President Obama on Friday touted the January jobs report that came out in the morning that said while the economy added fewer jobs than expected, the unemployment rate has fallen to an eight-year low and wages are rising.
"After reaching 10 percent in 2009, the unemployment rate has now fallen to 4.9 percent. This is the first time that the unemployment rate has dipped below five percent in almost eight years," Mr. Obama told reporters in the White House briefing room. "Most importantly, this progress is starting to translate into bigger paychecks."
The economy added 151,000 jobs in January and the unemployment rate has fallen to 4.9 percent. The president explained that the unemployment rate has dropped because more people are entering the workforce because they're feeling more confident and finding jobs.
"The United States of America right now has the strongest, most durable economy in the world," he said, which he said is "inconvenient" for Republican stump speeches as they prepare for Tuesday's New Hampshire primary.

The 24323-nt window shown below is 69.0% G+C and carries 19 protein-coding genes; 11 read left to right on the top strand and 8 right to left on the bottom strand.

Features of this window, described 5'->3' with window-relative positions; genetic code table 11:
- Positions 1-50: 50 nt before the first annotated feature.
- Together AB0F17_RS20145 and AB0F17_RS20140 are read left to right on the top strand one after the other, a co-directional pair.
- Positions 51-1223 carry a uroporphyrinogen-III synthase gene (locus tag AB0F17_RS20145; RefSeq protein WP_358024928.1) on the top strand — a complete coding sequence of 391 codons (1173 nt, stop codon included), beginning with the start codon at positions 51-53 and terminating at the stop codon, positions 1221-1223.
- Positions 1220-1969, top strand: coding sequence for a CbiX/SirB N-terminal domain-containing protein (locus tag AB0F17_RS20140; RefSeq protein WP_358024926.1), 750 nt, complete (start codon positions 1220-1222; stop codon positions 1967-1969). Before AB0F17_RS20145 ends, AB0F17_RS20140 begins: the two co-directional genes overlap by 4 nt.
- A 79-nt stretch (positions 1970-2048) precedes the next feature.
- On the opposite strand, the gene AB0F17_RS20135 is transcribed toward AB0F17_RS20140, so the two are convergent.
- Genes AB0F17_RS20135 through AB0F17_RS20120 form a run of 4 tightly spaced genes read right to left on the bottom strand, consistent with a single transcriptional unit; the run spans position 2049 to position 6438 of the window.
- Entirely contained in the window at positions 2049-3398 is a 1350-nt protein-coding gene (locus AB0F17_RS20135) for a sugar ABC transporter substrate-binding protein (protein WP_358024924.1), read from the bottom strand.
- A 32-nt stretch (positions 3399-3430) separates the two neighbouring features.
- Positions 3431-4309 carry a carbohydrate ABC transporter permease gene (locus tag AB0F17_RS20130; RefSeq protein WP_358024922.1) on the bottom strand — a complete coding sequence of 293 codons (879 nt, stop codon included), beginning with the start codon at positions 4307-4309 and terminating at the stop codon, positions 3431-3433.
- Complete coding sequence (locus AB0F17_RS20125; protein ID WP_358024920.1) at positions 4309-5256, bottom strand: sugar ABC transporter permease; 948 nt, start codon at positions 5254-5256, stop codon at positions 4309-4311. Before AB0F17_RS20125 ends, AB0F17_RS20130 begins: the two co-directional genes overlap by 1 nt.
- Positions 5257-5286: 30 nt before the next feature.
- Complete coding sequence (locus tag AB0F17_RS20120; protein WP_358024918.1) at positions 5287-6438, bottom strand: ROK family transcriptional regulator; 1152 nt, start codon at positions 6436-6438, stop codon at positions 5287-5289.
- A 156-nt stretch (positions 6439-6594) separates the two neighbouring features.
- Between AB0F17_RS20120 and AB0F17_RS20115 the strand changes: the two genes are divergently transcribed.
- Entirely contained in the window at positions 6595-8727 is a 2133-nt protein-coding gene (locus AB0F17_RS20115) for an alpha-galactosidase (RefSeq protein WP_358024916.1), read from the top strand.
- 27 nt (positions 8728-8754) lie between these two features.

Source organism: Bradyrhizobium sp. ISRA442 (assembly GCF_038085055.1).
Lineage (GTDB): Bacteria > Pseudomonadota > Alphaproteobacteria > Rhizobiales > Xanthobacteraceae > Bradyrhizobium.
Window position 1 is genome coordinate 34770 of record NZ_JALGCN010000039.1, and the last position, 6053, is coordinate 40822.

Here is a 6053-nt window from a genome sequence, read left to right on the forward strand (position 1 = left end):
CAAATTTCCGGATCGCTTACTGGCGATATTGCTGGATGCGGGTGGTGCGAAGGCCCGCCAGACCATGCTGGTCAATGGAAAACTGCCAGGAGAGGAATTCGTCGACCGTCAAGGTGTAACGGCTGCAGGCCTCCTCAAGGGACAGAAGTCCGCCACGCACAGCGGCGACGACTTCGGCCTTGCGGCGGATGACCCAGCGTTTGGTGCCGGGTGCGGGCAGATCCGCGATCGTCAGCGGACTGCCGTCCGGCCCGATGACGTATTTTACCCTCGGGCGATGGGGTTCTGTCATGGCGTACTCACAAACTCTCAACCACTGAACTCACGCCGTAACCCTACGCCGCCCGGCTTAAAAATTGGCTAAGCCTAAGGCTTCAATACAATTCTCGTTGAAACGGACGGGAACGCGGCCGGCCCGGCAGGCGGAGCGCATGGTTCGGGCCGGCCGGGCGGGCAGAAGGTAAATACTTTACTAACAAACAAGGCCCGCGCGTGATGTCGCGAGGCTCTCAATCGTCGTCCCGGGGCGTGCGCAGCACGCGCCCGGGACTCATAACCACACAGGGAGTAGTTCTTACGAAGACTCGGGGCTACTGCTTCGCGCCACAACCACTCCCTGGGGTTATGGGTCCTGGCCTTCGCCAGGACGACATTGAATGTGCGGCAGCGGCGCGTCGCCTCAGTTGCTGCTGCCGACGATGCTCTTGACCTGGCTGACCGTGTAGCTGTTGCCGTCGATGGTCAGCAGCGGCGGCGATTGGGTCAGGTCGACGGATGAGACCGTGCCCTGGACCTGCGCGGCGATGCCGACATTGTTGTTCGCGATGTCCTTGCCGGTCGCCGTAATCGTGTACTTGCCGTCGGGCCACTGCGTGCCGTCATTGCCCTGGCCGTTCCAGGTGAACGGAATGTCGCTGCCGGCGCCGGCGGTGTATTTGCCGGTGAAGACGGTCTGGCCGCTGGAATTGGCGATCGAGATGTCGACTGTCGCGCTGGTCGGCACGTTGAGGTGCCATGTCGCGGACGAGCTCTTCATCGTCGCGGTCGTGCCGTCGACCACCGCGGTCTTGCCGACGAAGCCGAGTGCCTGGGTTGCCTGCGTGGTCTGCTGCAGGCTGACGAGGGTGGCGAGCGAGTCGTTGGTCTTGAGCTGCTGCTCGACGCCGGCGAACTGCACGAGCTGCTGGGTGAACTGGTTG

"That doesn't mean we don't have more work to do," he added.
Mr. Obama said the economic progress is a testament to American workers and businesses "being resilient and sticking to it."
He reiterated that the U.S. has recovered from "worst economic crisis since the 1930s" and stated that if the U.S. had adopted policies proposed by Republicans, the recovery wouldn't have happened as quickly.
With the 2016 presidential election nine months away, it's a critical year for the economy because the outcome will largely hinge on how well the nation is doing financially and whether Americans are feeling more financially secure.
On Tuesday, the president will send his final budget blueprint to Congress and he said it will include proposals that create more opportunities for education and job-training and an emphasis on clean energy to create more jobs.